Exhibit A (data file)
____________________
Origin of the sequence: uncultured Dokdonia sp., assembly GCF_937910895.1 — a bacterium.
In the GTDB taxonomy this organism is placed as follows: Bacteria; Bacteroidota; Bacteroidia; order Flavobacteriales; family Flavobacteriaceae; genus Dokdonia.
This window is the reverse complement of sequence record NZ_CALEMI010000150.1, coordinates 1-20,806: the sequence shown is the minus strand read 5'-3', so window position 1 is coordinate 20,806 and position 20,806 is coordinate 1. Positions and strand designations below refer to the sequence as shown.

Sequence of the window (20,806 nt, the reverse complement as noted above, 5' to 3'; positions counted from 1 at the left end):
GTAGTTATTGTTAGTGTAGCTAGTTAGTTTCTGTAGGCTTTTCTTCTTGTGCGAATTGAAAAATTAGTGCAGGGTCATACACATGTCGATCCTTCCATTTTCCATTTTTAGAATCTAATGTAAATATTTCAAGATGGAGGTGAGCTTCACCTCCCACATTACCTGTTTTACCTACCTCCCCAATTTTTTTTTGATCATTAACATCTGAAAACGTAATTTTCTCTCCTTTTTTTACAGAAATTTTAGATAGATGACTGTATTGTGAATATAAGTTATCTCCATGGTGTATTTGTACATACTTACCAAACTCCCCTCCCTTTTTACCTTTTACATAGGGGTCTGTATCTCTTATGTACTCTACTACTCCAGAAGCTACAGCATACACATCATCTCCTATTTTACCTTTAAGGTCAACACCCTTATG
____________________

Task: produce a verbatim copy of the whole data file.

Origin of the sequence: uncultured Dokdonia sp., assembly GCF_937910895.1 — a bacterium.
In the GTDB taxonomy this organism is placed as follows: Bacteria; Bacteroidota; Bacteroidia; order Flavobacteriales; family Flavobacteriaceae; genus Dokdonia.
This window is the reverse complement of sequence record NZ_CALEMI010000150.1, coordinates 1-20,806: the sequence shown is the minus strand read 5'-3', so window position 1 is coordinate 20,806 and position 20,806 is coordinate 1. Positions and strand designations below refer to the sequence as shown.

Sequence of the window (20,806 nt, the reverse complement as noted above, 5' to 3'; positions counted from 1 at the left end):
GTAGTTATTGTTAGTGTAGCTAGTTAGTTTCTGTAGGCTTTTCTTCTTGTGCGAATTGAAAAATTAGTGCAGGGTCATACACATGTCGATCCTTCCATTTTCCATTTTTAGAATCTAATGTAAATATTTCAAGATGGAGGTGAGCTTCACCTCCCACATTACCTGTTTTACCTACCTCCCCAATTTTTTTTTGATCATTAACATCTGAAAACGTAATTTTCTCTCCTTTTTTTACAGAAATTTTAGATAGATGACTGTATTGTGAATATAAGTTATCTCCATGGTGTATTTGTACATACTTACCAAACTCCCCTCCCTTTTTACCTTTTACATAGGGGTCTGTATCTCTTATGTACTCTACTACTCCAGAAGCTACAGCATACACATCATCTCCTATTTTACCTTTAAGGTCAACACCCTTATG